Actually all very good points to be made, additionally to your own scenarios, I really do not wish to have to teach my mum how to use Windows again. The less they change in it on the front facing aspect the better in that regards.

    Quote Originally Posted by CAT-THE-FIFTH View Post
    TBF,I wouldn't upgrade to Windows 11 in the 1st 6~12 months because you are going to be a beta tester!
    Quote Originally Posted by Saracen999 View Post
    If we get the choice, as opposed to turning a machine on one day to find it's installed itself invisibly. Unless I've missed the bit where MS guaranteed it has to be an explicit user choice to upgrade, not automatic. And I may have, having not paid that much attention.
    Well I hope we get the choice, I delay major updates in Windows 10 anyway, purely because Microsoft "could do better" in regard to not causing issues.

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    Re: Microsoft Windows 11 to be a free upgrade for Windows 10 users

    Quote Originally Posted by Kumagoro View Post
    Considering that iMacs etc do not have TPM's to my knowledge, I guess that means no more boot camp on intel ones for Win 11.

    Will there be any implications for using it for Virtual Machines, in particular Vbox? I have never paid much attention to whether a TPM is available to it.
    It'll likely be an emulation of TPM using the T2 chip?

    (The T2 chip is far far more horrendous than the TPM!)

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    Re: Microsoft Windows 11 to be a free upgrade for Windows 10 users

    Quote Originally Posted by Tabbykatze View Post
    Anything closed book is classified by the open source community as a leper, that's just nature of the beast but TPM, in this instance, is getting over stated about how much it does/can affect/will affect your systems. It's used as a store to facilitate a transparent data decryption layer (i.e. Hardware Security Module). What I'm not understanding is you have accurately described TPMs purpose solely as a security/cryptographic key storage layer and yet propagating a notion it is more that that? As that is the case, it is up to the software developer and the flashback to them if they use it maliciously. Additionally, it's more of a key storage enclave than just a hashmatch database.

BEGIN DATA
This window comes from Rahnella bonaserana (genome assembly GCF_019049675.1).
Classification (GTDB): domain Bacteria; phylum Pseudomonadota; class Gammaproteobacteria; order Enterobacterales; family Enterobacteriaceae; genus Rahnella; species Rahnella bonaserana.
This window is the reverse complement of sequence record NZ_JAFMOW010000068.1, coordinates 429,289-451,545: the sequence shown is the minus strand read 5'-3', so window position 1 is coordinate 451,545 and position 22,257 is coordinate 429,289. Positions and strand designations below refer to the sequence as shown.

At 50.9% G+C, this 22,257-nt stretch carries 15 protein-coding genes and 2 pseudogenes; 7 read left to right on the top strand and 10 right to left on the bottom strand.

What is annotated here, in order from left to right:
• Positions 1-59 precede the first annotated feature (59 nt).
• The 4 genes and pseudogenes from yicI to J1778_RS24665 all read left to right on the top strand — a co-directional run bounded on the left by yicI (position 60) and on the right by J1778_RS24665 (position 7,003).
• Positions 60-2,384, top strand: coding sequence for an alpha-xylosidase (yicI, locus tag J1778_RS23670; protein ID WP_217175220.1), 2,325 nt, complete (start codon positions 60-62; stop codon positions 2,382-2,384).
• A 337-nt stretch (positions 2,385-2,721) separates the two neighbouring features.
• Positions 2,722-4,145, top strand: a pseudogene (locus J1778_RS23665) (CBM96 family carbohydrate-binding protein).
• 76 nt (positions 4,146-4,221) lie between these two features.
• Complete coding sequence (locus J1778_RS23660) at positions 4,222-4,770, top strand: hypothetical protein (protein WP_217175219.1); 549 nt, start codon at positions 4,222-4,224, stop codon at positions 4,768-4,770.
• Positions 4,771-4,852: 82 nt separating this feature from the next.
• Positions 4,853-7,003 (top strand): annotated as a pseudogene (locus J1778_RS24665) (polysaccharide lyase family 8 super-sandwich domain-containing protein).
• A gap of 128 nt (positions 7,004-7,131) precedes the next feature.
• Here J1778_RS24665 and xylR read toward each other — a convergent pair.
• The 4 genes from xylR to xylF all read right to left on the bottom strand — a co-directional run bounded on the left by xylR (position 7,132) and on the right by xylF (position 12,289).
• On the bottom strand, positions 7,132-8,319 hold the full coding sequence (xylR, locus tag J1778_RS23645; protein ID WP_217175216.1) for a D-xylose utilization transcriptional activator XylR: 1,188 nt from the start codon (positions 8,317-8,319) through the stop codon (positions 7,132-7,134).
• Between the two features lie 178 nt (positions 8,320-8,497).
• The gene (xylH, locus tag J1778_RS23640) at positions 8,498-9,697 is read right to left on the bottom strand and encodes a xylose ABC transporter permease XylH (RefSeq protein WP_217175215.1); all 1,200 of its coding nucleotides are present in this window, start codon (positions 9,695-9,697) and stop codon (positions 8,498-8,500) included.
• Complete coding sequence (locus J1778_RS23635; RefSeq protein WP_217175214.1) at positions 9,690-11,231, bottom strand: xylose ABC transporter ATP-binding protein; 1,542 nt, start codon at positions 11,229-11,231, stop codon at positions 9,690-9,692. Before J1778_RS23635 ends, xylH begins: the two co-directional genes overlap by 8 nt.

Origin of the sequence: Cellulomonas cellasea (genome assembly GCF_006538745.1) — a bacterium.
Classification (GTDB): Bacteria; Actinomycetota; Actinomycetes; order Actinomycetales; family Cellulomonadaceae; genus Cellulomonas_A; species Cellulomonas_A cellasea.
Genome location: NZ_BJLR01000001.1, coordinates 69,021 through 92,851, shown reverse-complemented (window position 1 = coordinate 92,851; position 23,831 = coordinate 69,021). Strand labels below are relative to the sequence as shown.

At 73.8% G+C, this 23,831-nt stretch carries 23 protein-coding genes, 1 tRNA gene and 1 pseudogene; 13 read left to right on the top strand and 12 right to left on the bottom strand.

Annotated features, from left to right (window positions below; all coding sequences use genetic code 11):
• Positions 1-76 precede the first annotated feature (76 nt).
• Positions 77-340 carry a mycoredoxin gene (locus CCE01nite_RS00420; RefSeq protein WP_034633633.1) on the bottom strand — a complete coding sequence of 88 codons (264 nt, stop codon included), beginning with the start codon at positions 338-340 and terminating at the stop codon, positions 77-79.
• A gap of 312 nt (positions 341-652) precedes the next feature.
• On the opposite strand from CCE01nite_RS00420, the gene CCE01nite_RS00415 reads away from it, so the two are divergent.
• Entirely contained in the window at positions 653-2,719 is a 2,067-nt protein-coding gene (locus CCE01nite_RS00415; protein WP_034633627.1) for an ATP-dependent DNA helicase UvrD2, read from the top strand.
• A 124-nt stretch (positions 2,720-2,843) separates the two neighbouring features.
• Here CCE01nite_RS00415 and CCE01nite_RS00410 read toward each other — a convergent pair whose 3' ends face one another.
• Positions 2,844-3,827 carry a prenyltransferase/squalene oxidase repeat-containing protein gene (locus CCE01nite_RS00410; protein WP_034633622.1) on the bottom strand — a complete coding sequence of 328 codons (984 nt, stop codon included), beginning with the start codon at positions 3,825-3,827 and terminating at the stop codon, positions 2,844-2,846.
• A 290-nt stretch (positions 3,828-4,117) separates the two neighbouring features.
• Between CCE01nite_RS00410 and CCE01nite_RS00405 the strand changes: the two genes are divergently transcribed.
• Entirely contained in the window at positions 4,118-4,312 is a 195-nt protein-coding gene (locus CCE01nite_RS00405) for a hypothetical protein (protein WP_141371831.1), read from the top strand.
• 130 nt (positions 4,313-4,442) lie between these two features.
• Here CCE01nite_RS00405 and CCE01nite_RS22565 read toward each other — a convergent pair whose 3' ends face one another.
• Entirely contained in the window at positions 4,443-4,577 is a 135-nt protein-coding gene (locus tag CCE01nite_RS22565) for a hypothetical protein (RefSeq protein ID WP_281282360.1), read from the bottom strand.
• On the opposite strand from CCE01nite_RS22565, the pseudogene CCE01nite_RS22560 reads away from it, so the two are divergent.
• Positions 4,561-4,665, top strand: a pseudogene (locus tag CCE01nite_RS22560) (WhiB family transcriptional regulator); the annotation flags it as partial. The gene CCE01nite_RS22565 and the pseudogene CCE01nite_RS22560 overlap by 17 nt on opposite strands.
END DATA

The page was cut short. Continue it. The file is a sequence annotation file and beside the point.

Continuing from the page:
I wouldn't know if the open source community classify anything closed book as a leper, that sounds more like your personal view as I'm sure there's many instances of closed book not being treated as a leper, the article i provided from linux-magazine certainly doesn't and I'm sure i could find many other instances. I'd also say it's not being over stated about how much it does effect your system, i even pointed out that I'm not saying TPM is being used for remote attestation so I've been pretty clear on the front IMO. To know how it can or maybe will effect your system in the future you'd really have to look into the history of Trusted Computing as a lot of the issues (PDF) people had have been 'addressed' essentially making them a nonissue, however IMO those issues have simply been put on the back burner and will eventually find their way back into TPM once it see widespread adoption and people are just used to using it (boiling frogs).